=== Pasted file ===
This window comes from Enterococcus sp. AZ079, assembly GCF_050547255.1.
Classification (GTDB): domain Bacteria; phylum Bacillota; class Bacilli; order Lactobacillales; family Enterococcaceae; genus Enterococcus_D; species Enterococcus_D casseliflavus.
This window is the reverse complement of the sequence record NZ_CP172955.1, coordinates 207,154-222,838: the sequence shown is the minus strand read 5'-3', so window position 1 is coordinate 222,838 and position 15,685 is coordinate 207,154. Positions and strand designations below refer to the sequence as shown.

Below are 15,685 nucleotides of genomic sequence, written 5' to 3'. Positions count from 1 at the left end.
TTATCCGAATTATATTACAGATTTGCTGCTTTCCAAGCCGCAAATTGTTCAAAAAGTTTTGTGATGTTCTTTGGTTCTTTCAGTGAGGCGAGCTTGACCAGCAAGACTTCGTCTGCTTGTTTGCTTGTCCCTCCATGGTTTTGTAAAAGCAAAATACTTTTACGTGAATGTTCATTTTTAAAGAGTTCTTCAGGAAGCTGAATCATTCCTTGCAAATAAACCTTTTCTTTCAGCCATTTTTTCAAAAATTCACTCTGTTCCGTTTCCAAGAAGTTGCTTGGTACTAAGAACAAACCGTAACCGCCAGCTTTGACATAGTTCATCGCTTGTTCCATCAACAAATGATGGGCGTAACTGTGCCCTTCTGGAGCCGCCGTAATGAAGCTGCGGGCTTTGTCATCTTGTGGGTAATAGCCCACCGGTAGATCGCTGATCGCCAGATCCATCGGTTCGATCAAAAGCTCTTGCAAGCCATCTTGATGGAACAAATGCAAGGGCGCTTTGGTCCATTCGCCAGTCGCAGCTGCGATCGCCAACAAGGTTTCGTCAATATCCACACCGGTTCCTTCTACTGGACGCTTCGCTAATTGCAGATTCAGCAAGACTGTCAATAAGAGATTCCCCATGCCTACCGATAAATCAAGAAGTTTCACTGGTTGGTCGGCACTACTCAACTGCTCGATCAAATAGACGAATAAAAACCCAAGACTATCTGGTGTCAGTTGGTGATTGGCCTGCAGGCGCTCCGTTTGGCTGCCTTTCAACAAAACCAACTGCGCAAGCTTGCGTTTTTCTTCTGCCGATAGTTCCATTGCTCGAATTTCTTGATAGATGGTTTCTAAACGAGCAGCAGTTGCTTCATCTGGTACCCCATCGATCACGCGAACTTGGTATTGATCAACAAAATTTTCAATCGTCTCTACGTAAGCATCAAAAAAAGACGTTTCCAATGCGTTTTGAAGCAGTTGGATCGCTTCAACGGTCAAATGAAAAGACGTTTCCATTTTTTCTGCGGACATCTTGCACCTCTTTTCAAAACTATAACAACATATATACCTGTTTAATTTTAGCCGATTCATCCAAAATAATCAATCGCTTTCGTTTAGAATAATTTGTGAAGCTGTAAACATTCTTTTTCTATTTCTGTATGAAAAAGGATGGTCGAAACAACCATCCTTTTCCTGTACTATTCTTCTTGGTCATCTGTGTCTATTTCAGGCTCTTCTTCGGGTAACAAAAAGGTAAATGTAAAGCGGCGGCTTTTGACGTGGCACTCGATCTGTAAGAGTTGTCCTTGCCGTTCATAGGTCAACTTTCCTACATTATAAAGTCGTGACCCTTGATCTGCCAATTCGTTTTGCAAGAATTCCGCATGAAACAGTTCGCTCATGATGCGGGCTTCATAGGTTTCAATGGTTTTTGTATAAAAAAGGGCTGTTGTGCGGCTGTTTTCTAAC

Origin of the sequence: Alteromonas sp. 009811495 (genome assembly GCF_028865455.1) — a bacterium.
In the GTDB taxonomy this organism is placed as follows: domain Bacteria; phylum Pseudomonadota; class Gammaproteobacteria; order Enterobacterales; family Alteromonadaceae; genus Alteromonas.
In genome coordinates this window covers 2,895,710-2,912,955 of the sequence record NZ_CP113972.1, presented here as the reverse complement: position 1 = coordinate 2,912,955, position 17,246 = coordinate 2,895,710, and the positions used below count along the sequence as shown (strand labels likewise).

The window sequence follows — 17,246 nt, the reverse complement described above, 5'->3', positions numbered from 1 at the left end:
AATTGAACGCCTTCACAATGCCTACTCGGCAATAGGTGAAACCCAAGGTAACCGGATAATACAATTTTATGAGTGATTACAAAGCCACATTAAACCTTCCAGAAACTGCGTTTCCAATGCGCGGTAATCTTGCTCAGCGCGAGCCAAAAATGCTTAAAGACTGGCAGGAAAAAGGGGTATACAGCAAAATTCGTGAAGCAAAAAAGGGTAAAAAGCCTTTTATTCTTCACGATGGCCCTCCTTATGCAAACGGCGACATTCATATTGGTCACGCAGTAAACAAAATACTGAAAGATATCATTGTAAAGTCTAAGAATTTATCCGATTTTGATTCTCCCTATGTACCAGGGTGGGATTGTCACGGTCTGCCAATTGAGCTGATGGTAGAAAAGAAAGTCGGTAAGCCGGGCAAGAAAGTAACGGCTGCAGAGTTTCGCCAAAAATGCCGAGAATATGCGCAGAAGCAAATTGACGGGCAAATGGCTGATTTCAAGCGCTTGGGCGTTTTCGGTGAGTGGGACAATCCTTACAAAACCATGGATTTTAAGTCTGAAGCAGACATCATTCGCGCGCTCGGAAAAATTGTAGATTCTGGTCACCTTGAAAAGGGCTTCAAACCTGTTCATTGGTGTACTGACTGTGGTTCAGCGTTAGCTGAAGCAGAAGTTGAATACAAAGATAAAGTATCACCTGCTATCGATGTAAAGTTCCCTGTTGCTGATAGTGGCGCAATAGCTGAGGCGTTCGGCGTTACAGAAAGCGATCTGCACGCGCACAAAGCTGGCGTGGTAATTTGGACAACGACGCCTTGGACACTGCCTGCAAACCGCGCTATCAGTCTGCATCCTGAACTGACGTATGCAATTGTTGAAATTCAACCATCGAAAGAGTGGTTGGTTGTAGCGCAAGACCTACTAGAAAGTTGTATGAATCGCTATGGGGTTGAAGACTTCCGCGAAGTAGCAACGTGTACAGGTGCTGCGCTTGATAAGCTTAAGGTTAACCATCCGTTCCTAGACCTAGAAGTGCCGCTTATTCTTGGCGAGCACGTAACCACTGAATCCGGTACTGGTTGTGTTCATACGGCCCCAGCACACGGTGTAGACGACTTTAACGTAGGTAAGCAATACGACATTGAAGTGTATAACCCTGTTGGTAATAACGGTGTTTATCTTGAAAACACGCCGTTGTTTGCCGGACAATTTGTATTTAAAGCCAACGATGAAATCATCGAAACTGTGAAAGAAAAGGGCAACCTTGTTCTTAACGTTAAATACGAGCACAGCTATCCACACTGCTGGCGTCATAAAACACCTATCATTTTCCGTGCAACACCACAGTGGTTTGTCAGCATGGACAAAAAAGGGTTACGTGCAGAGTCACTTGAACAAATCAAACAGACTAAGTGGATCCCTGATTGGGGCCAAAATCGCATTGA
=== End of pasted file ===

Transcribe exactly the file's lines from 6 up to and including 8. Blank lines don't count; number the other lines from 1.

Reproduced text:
Origin of the sequence: Alteromonas sp. 009811495 (genome assembly GCF_028865455.1) — a bacterium.
In the GTDB taxonomy this organism is placed as follows: domain Bacteria; phylum Pseudomonadota; class Gammaproteobacteria; order Enterobacterales; family Alteromonadaceae; genus Alteromonas.
In genome coordinates this window covers 2,895,710-2,912,955 of the sequence record NZ_CP113972.1, presented here as the reverse complement: position 1 = coordinate 2,912,955, position 17,246 = coordinate 2,895,710, and the positions used below count along the sequence as shown (strand labels likewise).